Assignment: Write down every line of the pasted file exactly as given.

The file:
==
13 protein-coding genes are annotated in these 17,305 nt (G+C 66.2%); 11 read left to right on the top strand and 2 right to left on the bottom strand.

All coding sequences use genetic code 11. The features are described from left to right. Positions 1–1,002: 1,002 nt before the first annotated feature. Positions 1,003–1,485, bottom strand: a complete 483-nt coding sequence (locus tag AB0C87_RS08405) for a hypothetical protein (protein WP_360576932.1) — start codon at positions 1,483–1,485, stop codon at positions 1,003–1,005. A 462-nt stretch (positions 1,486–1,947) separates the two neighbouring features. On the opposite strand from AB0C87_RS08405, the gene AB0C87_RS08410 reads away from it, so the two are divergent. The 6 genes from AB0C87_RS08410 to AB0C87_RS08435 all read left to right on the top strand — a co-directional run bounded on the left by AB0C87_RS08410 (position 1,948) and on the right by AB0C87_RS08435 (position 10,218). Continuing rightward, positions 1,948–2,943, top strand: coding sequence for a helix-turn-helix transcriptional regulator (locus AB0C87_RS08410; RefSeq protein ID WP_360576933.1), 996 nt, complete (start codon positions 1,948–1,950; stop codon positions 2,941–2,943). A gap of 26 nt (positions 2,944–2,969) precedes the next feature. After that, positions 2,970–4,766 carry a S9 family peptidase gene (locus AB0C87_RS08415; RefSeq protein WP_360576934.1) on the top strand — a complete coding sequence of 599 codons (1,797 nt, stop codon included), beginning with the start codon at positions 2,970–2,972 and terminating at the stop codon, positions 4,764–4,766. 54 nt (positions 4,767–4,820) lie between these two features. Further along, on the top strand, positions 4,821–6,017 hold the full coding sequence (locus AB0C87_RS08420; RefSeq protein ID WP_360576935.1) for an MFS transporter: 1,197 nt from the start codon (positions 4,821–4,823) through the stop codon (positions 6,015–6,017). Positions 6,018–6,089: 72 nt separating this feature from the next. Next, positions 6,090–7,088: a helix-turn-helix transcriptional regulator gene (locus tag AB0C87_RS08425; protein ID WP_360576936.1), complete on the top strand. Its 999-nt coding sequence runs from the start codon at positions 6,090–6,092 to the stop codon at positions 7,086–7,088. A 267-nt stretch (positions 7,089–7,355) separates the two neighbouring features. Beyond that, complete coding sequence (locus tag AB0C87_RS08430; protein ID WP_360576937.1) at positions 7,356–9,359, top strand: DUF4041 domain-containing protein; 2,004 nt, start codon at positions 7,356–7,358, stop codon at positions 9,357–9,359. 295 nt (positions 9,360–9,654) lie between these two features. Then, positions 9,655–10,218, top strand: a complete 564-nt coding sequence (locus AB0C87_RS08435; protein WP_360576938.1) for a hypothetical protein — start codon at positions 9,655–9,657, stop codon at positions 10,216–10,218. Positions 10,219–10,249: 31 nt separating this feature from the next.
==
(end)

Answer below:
13 protein-coding genes are annotated in these 17,305 nt (G+C 66.2%); 11 read left to right on the top strand and 2 right to left on the bottom strand.

All coding sequences use genetic code 11. The features are described from left to right. Positions 1–1,002: 1,002 nt before the first annotated feature. Positions 1,003–1,485, bottom strand: a complete 483-nt coding sequence (locus tag AB0C87_RS08405) for a hypothetical protein (protein WP_360576932.1) — start codon at positions 1,483–1,485, stop codon at positions 1,003–1,005. A 462-nt stretch (positions 1,486–1,947) separates the two neighbouring features. On the opposite strand from AB0C87_RS08405, the gene AB0C87_RS08410 reads away from it, so the two are divergent. The 6 genes from AB0C87_RS08410 to AB0C87_RS08435 all read left to right on the top strand — a co-directional run bounded on the left by AB0C87_RS08410 (position 1,948) and on the right by AB0C87_RS08435 (position 10,218). Continuing rightward, positions 1,948–2,943, top strand: coding sequence for a helix-turn-helix transcriptional regulator (locus AB0C87_RS08410; RefSeq protein ID WP_360576933.1), 996 nt, complete (start codon positions 1,948–1,950; stop codon positions 2,941–2,943). A gap of 26 nt (positions 2,944–2,969) precedes the next feature. After that, positions 2,970–4,766 carry a S9 family peptidase gene (locus AB0C87_RS08415; RefSeq protein WP_360576934.1) on the top strand — a complete coding sequence of 599 codons (1,797 nt, stop codon included), beginning with the start codon at positions 2,970–2,972 and terminating at the stop codon, positions 4,764–4,766. 54 nt (positions 4,767–4,820) lie between these two features. Further along, on the top strand, positions 4,821–6,017 hold the full coding sequence (locus AB0C87_RS08420; RefSeq protein ID WP_360576935.1) for an MFS transporter: 1,197 nt from the start codon (positions 4,821–4,823) through the stop codon (positions 6,015–6,017). Positions 6,018–6,089: 72 nt separating this feature from the next. Next, positions 6,090–7,088: a helix-turn-helix transcriptional regulator gene (locus tag AB0C87_RS08425; protein ID WP_360576936.1), complete on the top strand. Its 999-nt coding sequence runs from the start codon at positions 6,090–6,092 to the stop codon at positions 7,086–7,088. A 267-nt stretch (positions 7,089–7,355) separates the two neighbouring features. Beyond that, complete coding sequence (locus tag AB0C87_RS08430; protein ID WP_360576937.1) at positions 7,356–9,359, top strand: DUF4041 domain-containing protein; 2,004 nt, start codon at positions 7,356–7,358, stop codon at positions 9,357–9,359. 295 nt (positions 9,360–9,654) lie between these two features. Then, positions 9,655–10,218, top strand: a complete 564-nt coding sequence (locus AB0C87_RS08435; protein WP_360576938.1) for a hypothetical protein — start codon at positions 9,655–9,657, stop codon at positions 10,216–10,218. Positions 10,219–10,249: 31 nt separating this feature from the next.